The effect of seeing a chain of successes, even if just a few days, gives you an extra push to keep going. You might remember a past day you performed only by willpower and tell yourself, "Is it really harder today, and do I have to break the chain?"


Tracking your progress visually is a powerful tool for forming and keeping up daily habits of your choice. Some habit-tracking apps are out there, for example, Loop Habit Tracker for Android or Minihabits for iOS.


There is the old-fashioned way of printing out a table with calendar weeks and days and putting a dot inside. You have to see your progress visually and track it daily.


 

TIP 6

Make your progress public.

This is not about telling your plan to people because it will give your brain the idea you had already succeeded before you even started.


This is about making your progress public. Use a social media platform, make a new account and post your daily progress. It can be a selfie of you smiling with the caption "made it / Run Streak Day X". The post-count becomes your tracker for a single daily habit. Of course, this is one idea of making your progress public. Use your creativity.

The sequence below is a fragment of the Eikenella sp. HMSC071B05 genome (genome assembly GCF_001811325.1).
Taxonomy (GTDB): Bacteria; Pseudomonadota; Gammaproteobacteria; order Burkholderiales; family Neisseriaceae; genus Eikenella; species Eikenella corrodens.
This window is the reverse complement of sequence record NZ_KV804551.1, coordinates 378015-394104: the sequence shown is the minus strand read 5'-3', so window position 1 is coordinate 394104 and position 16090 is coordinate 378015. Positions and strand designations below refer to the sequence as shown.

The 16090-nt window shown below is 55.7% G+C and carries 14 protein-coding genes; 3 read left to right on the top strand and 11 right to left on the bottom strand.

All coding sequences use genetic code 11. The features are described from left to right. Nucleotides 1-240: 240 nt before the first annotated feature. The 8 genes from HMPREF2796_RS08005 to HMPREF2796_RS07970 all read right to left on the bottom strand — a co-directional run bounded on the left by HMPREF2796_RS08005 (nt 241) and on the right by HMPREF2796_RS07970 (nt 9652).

TIP 7

Never miss twice

This is a Tip by James Clear, author of Atomic Habits, a must-read if you are interested in the power of habits.


Let's say something happens that you can't make the minimum amount of your daily habit. You can't read your single page or write a single sentence or do your daily drawing because you are knocked out for a whole day after a grizzly bear punched you in the face to get your snickers.


Don't miss a second day. Just get back into the game right after your missed day.


 

TIP 8

Understand how habits technically work

Habits have two phases. A problem phase and a solution phase. I like this example here primarily because we can all relate to it. Imagine going into your room, and it's dark. You turn on the light, and now you can see. You have performed this so many times that it's an automatic habit.


Let's break this down: Problem:

  • You realize it's dark in the room (cue)

  • You want to see (craving)

Solution:

  • You turn on the light (response)

  • You can see (reward)


Let's do it with something else:

  • You see crisps (cue)

  • This visual cue makes you want to snack (craving)